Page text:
Tibilov has dismissed key figures loyal to his unpopular and compromised predecessor, Eduard Kokoity, and ordered parliament to carry out a thorough investigation over the next two months into the previous regime's suspected large-scale embezzlement of millions of rubles provided by the Russian Federation.
This money had been intended for the reconstruction of infrastructure and housing destroyed during the August 2008 war with Georgia, which was the catalyst for South Ossetia’s formal recognition by Moscow as an independent state.
In an interview last week with the official daily “Yuzhnyaya Ossetiya,” Tibilov said he wants the population to see tangible progress in the implementation of his election promises within six months at the very least.
Since Tibilov's election, parliament has already adopted a new law on housing policy intended primarily to benefit those families whose homes were destroyed or severely damaged during the hostilities in 2008.
Tibilov has also ordered government and municipal councils to take urgent measures to end the chronic problems with water supplies in Tskhinvali, the breakaway republic's capital.
Tibilov told the daily he will reduce the bloated government bureaucracy and ask parliament to set in motion constitutional amendments to make possible the adoption of a new election law that would replace the current majoritarian system with a proportional one.
Promoting National Unity
Other urgent priorities that he singled out included promoting national unity and eradicating the concept of "clans" in competition for political and economic influence.
Tibilov began his renewal of the republic’s leadership by naming Rostislav Khugayev as acting prime minister to succeed the Russian Vadim Brovtsev.
Khugayev, 61, has for many years headed a private company based in Samara. Consequently, he is presumably not affiliated with any of the republic’s rival political and economic interest groups.
Tbililov appointed former de facto foreign minister Boris Chochiyev to head the presidential administration.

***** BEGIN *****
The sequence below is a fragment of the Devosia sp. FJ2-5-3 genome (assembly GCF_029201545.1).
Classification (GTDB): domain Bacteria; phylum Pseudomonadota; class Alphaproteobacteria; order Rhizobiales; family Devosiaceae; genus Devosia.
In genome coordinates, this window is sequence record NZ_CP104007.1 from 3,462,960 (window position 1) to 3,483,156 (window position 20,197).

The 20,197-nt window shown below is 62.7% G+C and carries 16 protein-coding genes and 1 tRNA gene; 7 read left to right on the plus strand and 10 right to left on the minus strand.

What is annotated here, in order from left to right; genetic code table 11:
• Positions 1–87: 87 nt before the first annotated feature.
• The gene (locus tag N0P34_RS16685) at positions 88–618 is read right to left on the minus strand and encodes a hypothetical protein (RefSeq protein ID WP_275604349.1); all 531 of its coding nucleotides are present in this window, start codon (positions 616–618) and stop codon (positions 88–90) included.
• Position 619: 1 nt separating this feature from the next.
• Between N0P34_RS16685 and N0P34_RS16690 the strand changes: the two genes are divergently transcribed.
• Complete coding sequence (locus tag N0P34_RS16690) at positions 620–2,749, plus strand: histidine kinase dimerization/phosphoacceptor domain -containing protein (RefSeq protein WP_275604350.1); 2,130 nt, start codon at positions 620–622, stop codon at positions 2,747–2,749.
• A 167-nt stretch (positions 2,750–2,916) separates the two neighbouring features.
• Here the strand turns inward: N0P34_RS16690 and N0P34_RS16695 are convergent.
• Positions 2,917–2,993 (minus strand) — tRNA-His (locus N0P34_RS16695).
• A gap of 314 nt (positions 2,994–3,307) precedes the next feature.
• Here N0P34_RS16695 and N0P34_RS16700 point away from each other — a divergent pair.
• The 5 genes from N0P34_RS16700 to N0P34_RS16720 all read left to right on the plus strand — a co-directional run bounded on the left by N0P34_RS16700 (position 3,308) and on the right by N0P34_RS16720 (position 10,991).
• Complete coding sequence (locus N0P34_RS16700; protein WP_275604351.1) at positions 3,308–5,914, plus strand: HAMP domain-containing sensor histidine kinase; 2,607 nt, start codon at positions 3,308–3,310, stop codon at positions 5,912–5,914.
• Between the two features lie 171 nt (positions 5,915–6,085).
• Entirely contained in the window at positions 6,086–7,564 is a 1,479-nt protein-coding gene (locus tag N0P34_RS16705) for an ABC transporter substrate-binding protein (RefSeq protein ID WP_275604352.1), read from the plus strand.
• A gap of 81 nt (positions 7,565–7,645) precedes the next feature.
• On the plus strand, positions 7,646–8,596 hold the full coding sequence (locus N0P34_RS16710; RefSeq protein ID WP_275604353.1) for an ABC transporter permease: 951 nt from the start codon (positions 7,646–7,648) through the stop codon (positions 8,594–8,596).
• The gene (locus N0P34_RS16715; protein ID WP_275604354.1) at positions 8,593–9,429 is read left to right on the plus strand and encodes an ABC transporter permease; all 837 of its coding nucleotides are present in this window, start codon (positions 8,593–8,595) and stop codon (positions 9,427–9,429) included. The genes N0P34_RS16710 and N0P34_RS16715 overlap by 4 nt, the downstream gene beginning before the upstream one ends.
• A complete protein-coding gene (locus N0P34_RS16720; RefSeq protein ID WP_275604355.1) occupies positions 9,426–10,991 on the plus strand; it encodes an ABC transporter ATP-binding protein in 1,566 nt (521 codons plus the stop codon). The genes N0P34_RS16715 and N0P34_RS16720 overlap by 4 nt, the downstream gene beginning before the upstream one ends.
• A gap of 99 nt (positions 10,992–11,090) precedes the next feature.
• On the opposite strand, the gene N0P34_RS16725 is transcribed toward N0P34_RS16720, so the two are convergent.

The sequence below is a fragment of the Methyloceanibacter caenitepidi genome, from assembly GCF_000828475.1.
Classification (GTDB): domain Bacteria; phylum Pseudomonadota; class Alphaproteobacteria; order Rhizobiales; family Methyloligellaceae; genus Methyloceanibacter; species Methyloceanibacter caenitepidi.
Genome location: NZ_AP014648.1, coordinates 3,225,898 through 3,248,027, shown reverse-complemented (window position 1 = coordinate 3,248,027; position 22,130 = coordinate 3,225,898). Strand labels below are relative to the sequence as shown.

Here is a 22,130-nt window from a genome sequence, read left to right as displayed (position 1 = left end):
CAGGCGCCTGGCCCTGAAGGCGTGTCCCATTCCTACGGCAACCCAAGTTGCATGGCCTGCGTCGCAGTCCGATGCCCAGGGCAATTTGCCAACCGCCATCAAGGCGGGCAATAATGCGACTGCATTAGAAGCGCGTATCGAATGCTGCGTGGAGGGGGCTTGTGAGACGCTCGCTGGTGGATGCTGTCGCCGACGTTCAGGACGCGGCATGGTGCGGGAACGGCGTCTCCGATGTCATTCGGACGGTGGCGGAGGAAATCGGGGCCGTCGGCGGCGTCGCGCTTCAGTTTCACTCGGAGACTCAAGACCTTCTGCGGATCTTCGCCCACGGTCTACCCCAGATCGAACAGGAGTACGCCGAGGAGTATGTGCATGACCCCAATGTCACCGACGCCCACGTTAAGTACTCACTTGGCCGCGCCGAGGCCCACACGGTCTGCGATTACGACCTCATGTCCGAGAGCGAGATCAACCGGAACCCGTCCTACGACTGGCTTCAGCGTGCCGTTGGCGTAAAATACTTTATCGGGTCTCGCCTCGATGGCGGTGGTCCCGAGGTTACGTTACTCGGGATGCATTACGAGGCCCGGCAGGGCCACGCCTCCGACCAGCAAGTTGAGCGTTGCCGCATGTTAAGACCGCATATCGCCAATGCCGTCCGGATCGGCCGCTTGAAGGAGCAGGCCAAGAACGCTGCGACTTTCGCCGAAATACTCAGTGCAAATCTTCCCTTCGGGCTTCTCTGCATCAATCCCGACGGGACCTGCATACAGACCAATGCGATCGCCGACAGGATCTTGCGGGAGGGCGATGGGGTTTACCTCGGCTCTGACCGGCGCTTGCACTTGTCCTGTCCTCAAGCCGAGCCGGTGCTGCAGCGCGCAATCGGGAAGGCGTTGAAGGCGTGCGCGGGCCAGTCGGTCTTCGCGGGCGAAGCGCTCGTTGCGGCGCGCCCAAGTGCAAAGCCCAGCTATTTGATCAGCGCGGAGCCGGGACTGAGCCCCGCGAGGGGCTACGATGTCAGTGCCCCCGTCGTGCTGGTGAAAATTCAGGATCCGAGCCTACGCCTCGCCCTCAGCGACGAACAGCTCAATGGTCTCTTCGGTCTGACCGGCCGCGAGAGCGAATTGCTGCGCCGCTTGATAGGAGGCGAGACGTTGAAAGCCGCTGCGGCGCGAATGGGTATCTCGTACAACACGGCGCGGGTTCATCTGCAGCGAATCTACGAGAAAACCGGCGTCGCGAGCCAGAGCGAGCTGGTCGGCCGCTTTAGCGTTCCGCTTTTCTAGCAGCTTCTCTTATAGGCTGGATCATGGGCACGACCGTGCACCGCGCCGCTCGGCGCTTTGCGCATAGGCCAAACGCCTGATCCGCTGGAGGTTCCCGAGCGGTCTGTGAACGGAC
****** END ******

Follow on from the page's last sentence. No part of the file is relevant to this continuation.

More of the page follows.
For the past three years, Chochiyev has led the republic’s delegation to the internationally-mediated Geneva talks between Georgia, South Ossetia, Abkhazia, and Russia on resolving the security and human rights issues resulting from the 2008 war.
As prosecutor-general, Tibilov selected Merab Chigoyev, whom one observer characterized as "an apparatchik to the marrow of his bones…a man the president can rely on."
Chigoyev has served as prosecutor-general twice before; from 1996 to 1998 and from 2000 to 2002. He is also a former prime minister (1998-2000) and justice minister (2004-2008).
Chigoyev was one of eight Communist Party of South Ossetia candidates elected to parliament in 2009. He succeeded in registering for the presidential election last November, but withdrew before polling day in favor of the Kremlin’s candidate, South Ossetian Minister for Emergency Situations Anatoly Bibilov.
When it became clear that Bibilov had lost the second-round runoff to opposition candidate Alla Dzhioyeva, the South Ossetian Supreme Court annulled the vote and scheduled a repeat ballot for March.
Dzhioyeva and her supporters originally protested the decision but eventually ended their opposition to the new election won by Tibilov.
Tibilov has also replaced the heads of two of the republic’s four districts and sacked Security Council Secretary Boris Attoyev.
Tibilov’s moves so far testify to a single-minded determination to clean out the Augean stables bequeathed to him by Kokoity, as well as his resolve to form a cabinet that would enjoy broad public trust, make government transparent and effective, enforce the rule of law, and restore people’s confidence in the republic’s leadership.
Nonetheless, in selecting men of his own generation for leading positions (he himself is 60 years of age), Tibilov may alienate the 46 percent of voters who placed their hopes for a better future in his rival in the April 8 runoff -- former human rights ombudsman David Sanakoyev, 35.
Dina Alborova, who has just registered a new political party called For Civic Unity, made the point that "things are so bad in every respect that it is impossible to start tackling one problem without encroaching on another."
Whether Tibilov will succeed in putting together a cabinet whose members are prepared to work selflessly as a team to resolve the multiple problems South Ossetia faces remains to be seen.